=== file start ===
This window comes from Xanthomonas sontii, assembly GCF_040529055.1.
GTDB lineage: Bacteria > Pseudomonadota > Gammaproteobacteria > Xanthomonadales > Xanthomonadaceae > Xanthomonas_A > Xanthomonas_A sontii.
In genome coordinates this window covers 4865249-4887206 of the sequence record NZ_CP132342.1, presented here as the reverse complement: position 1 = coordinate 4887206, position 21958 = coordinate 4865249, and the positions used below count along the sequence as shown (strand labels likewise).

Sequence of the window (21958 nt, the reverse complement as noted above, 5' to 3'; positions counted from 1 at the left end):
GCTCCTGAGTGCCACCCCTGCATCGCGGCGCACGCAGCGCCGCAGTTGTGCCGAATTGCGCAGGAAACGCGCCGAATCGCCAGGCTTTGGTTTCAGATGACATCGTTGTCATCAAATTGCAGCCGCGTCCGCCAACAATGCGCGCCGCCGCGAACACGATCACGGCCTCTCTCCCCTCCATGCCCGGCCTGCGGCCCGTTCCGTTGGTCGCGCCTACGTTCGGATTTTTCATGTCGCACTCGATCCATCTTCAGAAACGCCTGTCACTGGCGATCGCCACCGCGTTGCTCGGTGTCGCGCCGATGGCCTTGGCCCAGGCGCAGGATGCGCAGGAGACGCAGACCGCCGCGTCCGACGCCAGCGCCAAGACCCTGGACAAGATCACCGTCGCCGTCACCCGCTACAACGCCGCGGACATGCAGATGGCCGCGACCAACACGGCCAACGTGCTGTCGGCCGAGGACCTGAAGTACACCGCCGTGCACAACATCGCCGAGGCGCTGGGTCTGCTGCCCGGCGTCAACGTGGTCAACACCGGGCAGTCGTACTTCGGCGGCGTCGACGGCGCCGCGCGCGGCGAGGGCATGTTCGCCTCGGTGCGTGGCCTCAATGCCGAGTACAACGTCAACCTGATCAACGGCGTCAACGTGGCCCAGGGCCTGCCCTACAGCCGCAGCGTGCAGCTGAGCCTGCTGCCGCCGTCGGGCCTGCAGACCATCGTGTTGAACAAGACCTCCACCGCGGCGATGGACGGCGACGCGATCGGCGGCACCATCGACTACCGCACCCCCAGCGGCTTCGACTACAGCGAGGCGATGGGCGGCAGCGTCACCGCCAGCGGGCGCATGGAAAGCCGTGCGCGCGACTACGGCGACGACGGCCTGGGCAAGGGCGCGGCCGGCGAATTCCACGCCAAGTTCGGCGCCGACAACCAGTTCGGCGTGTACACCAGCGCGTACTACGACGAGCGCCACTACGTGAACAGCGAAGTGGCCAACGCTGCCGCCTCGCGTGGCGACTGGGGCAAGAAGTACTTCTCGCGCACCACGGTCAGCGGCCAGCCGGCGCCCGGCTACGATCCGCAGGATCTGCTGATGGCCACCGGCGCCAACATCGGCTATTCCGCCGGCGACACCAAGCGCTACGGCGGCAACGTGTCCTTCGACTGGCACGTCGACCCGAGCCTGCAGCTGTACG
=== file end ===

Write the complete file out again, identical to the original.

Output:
This window comes from Xanthomonas sontii, assembly GCF_040529055.1.
GTDB lineage: Bacteria > Pseudomonadota > Gammaproteobacteria > Xanthomonadales > Xanthomonadaceae > Xanthomonas_A > Xanthomonas_A sontii.
In genome coordinates this window covers 4865249-4887206 of the sequence record NZ_CP132342.1, presented here as the reverse complement: position 1 = coordinate 4887206, position 21958 = coordinate 4865249, and the positions used below count along the sequence as shown (strand labels likewise).

Sequence of the window (21958 nt, the reverse complement as noted above, 5' to 3'; positions counted from 1 at the left end):
GCTCCTGAGTGCCACCCCTGCATCGCGGCGCACGCAGCGCCGCAGTTGTGCCGAATTGCGCAGGAAACGCGCCGAATCGCCAGGCTTTGGTTTCAGATGACATCGTTGTCATCAAATTGCAGCCGCGTCCGCCAACAATGCGCGCCGCCGCGAACACGATCACGGCCTCTCTCCCCTCCATGCCCGGCCTGCGGCCCGTTCCGTTGGTCGCGCCTACGTTCGGATTTTTCATGTCGCACTCGATCCATCTTCAGAAACGCCTGTCACTGGCGATCGCCACCGCGTTGCTCGGTGTCGCGCCGATGGCCTTGGCCCAGGCGCAGGATGCGCAGGAGACGCAGACCGCCGCGTCCGACGCCAGCGCCAAGACCCTGGACAAGATCACCGTCGCCGTCACCCGCTACAACGCCGCGGACATGCAGATGGCCGCGACCAACACGGCCAACGTGCTGTCGGCCGAGGACCTGAAGTACACCGCCGTGCACAACATCGCCGAGGCGCTGGGTCTGCTGCCCGGCGTCAACGTGGTCAACACCGGGCAGTCGTACTTCGGCGGCGTCGACGGCGCCGCGCGCGGCGAGGGCATGTTCGCCTCGGTGCGTGGCCTCAATGCCGAGTACAACGTCAACCTGATCAACGGCGTCAACGTGGCCCAGGGCCTGCCCTACAGCCGCAGCGTGCAGCTGAGCCTGCTGCCGCCGTCGGGCCTGCAGACCATCGTGTTGAACAAGACCTCCACCGCGGCGATGGACGGCGACGCGATCGGCGGCACCATCGACTACCGCACCCCCAGCGGCTTCGACTACAGCGAGGCGATGGGCGGCAGCGTCACCGCCAGCGGGCGCATGGAAAGCCGTGCGCGCGACTACGGCGACGACGGCCTGGGCAAGGGCGCGGCCGGCGAATTCCACGCCAAGTTCGGCGCCGACAACCAGTTCGGCGTGTACACCAGCGCGTACTACGACGAGCGCCACTACGTGAACAGCGAAGTGGCCAACGCTGCCGCCTCGCGTGGCGACTGGGGCAAGAAGTACTTCTCGCGCACCACGGTCAGCGGCCAGCCGGCGCCCGGCTACGATCCGCAGGATCTGCTGATGGCCACCGGCGCCAACATCGGCTATTCCGCCGGCGACACCAAGCGCTACGGCGGCAACGTGTCCTTCGACTGGCACGTCGACCCGAGCCTGCAGCTGTACG